Copyrighted 2007

Sunday, May 20, 2007

The Son also rises

Yesterday, my son graduated from Pennsylvania State University. While at Penn State, among his many activities, he was in charge of the help desk in one of the residential dorms where he and his staff assisted students with their computer problems. He has now joined me as a member of the largest college alumni organization in the USA. My son now has to decide this week end which job offer he will accept.

Congratuations Eric.

Tuesday, May 15, 2007

According to my gospel

Eusebius wrote: “It is actually suggested that Paul was in the habit of referring to Luke’s gospel whenever he said, as if writing of some gospel of his own: ‘According to my gospel.’” [Rom 2:16; 16:25; 2 Tim. 2:8].

When Paul says in Romans 2:16 “on that day when, according to my gospel, God judges the secrets of men by Christ Jesus” he in fact is discussing the Lucan understanding of the function and role of the Son of man as the eschatological judge at the end of days. According to Paul, Jesus “judges the secrets of men” by “searching the hearts of men.” This same idea is expressed by Luke as the beginning of his gospel: “Simeon blessed them and said to Mary his mother, ‘Behold, this child is set for the fall and rising of many in Israel, and for a sign that is spoken against (and a sword will pierce through your own soul also), that thoughts out of many hearts may be revealed.’” Lk 2:34-35.

In Romans 16:25, Paul at the end of his letter made a second “my gospel” allusion to Luke 22:31-32 and Luke 8:10, 17 by stating: "Now to him who is able to strengthen you according to my gospel and preaching of Jesus Christ, according to the revelation of the mystery which was kept secret for long ages."

The first allusion, using the words "able to strengthen you", refers to Jesus telling Simon Peter that he "prayed for you that your faith may not fail; and when you have turned again, strengthen your brethren." The Lucan Jesus urged Simon Peter to strengthen his brethren. Paul reminds his audience by identifying the Lucan “preaching of Jesus Christ” that Jesus is able to strengthen them.

The second part of verse 25 "according to the revelation of the mystery which was kept secret for long ages" is an allusion to the Lucan explanation of the Parable of the Sower. Jesus states in 8:10 "To you has been given to know the secrets of the kingdom of God; but for others they are in parables, so that seeing they may not see, and hearing they may not understand. Although Paul could be alluding directing to Psalm 78, it is more likely since he uses the phrase “according to my gospel and the preaching of Jesus Christ” that he is alluding to explanation provided by the Lucan Jesus. Paul could not be alluding to the Matthean version since Matthew has according to Gundry quoted Acts 28:26-27. Only Luke utilized Deuteronomy 30:11.

Luke (in the 24th chapter) is the only one of the four that records the revelation of the mystery by Jesus to the disciples from the Old Testament prophetic Scriptures. Paul indicated that my Gospel and Jesus Christ's preaching was the source of this revelation of the mystery.

Paul stated plainly, in his defense before Agrippa, that his Gospel was entirely contained within the Old Testament prophetic Scriptures. "To this day I have had the help that comes from God, and so I stand here testifying both to small and great, saying nothing but what the prophets and Moses said would come to pass: that the Christ must suffer, and that, by being the first to rise from the dead, he would proclaim light both to the people and to the Gentiles."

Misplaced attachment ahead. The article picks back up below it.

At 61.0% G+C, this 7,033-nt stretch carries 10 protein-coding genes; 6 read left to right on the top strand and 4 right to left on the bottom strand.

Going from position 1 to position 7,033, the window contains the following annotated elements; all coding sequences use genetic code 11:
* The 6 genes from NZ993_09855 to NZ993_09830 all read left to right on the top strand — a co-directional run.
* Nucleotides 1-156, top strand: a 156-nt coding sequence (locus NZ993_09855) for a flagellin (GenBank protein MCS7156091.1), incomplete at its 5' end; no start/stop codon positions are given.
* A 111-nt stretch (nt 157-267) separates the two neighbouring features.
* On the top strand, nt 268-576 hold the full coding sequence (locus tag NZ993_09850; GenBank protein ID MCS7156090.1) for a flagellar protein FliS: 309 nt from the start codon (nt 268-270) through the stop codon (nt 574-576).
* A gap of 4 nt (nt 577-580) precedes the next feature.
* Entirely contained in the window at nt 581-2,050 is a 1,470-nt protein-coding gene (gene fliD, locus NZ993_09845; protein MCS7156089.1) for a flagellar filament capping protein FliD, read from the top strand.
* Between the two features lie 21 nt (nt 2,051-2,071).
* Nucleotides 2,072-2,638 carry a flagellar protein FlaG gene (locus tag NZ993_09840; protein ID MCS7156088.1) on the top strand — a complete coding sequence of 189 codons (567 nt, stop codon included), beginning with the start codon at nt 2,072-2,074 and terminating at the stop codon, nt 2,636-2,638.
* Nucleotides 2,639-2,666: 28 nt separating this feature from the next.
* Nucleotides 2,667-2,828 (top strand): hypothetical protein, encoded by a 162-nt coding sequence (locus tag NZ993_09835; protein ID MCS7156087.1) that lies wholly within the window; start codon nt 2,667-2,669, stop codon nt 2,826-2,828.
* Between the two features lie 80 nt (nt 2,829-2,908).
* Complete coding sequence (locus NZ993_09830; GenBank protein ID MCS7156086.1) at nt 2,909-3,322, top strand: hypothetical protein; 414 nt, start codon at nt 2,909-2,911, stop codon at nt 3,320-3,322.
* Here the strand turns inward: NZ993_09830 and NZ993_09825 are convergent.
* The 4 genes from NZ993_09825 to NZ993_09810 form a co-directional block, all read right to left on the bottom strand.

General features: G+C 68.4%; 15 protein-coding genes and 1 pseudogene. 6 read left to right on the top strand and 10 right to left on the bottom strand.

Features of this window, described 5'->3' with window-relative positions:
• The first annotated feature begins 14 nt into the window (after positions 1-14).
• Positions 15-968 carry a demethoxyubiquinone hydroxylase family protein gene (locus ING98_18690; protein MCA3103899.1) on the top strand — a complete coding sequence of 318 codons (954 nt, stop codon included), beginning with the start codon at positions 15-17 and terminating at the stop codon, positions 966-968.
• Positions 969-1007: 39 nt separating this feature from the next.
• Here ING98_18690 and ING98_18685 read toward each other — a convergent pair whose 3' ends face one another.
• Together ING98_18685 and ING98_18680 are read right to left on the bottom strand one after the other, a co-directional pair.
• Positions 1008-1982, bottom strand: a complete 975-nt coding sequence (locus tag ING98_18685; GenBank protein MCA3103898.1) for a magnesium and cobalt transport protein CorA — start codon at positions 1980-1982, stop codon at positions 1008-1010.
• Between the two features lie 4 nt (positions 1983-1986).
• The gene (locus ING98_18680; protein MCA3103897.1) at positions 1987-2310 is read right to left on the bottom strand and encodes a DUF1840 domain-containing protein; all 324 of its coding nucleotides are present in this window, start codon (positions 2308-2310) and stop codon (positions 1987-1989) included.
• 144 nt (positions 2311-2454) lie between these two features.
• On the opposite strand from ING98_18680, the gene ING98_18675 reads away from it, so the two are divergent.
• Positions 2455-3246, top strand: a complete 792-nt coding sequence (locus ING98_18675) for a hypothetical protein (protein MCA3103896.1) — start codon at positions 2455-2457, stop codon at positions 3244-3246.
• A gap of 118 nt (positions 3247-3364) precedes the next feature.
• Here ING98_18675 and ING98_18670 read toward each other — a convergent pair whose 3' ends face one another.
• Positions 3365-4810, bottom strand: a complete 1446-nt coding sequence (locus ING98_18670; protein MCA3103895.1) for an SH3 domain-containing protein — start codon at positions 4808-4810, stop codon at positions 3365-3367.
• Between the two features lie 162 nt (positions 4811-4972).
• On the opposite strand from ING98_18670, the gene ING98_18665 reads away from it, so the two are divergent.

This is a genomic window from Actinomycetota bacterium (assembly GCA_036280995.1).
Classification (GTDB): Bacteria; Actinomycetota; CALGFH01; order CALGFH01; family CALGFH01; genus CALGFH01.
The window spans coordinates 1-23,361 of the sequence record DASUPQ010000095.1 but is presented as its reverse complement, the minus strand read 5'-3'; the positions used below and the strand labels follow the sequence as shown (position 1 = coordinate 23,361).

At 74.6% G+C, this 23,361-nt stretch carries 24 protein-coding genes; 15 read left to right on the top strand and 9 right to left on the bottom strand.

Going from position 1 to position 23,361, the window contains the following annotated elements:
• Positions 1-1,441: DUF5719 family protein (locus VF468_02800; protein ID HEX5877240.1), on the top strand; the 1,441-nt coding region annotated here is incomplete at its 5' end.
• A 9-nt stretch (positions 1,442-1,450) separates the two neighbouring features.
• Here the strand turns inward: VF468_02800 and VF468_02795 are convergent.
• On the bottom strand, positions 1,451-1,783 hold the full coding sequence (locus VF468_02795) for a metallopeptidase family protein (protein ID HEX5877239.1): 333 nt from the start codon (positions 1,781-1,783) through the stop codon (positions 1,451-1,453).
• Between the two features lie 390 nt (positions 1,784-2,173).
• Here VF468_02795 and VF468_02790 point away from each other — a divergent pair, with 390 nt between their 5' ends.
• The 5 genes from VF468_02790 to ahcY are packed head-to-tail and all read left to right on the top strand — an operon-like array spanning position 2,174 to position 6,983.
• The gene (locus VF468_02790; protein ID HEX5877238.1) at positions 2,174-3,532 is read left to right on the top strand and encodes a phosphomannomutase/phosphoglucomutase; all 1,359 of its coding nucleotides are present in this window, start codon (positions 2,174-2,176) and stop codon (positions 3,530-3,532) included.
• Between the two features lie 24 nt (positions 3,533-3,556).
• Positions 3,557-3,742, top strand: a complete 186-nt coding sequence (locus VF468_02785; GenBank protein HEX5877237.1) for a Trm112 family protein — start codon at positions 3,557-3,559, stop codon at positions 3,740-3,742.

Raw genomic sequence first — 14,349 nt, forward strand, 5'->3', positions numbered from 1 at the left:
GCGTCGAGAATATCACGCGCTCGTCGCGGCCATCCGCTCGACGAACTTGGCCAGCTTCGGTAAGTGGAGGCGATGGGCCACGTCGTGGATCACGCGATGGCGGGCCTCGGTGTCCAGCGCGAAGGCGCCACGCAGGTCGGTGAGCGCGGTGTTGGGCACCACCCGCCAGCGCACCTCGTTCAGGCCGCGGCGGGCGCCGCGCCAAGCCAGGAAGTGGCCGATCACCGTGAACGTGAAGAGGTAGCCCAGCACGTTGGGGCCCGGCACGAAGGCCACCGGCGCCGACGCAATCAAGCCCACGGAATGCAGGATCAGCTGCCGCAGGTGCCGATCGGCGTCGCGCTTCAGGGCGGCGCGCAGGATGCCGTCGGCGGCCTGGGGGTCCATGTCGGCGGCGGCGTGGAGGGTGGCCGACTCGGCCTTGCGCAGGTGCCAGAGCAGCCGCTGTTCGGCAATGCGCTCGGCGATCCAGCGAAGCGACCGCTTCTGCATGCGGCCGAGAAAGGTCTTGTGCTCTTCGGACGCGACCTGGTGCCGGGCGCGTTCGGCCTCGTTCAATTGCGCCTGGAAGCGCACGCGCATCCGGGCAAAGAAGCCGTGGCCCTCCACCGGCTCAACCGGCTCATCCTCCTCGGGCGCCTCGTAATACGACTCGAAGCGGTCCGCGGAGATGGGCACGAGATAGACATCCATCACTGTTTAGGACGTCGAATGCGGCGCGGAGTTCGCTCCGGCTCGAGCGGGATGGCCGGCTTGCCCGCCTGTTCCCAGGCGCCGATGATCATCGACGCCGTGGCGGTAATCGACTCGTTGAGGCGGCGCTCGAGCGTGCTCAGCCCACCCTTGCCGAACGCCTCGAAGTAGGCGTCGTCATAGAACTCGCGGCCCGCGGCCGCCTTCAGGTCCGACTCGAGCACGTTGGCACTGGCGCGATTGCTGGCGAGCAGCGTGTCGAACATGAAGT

These two examples provide support for the statement made by Eusebius.

The third citation provided by Eusebius comes from 2 Tim. 2:8 which states: “Remember Jesus Christ, risen from the dead, descended from David, as preached in my gospel.”

The statement of Paul that Jesus Christ is "descended from David" is an allusion to Lk 2:4 which states: “And Joseph also went up from Galilee, from the city of Nazareth, to Judea, to the city of David, which is called Bethlehem, because he was of the house and lineage of David.”

There are three problems with this third citation. Second Timothy is not one of the undisputed writings of Paul. Plummer does not believe 2 Timothy quotes Luke but does not address the possibility of an allusion. One could easily argue that the author of 2 Timothy is alluding to John 7:42 which states: “Has not the scripture said that the Christ is descended from David, and comes from Bethlehem, the village where David was?”

However, there are two additional allusions that strengthen the “my gospel” claim.

The early Christian kerygma of 1 Cor. 15:4 is based upon the Lucan focus on the third day which is unique to Luke among the Synoptic resurrection portrayals. This is a key kergmatic phrase not because it is persuasive but because it proclaims the resurrection.

In addition, Jesus' command, “this do in remembrance of me,” quoted by Paul, was recorded in Luke's Gospel alone. And Paul stated the source of this history, “For I have received of the Lord that which also I delivered unto you...” and then immediately gave the account including the Lord's command, “this do in remembrance of me.”

“On the third day” is a statement of faith and is the essence of the gospel. Therefore its proclamation by Paul means that Luke's Gospel was essentially what Paul preached.

This is a major rewrite of “According to my gospel” first posted February 25, 2006

Copyrighted 2007

Sunday, May 13, 2007

Fishers of Men

The message on the sign in front of the church was directed to those driving by but I was wondering about its applicability to the first century audience. The sign said:

We are called to be fishers of men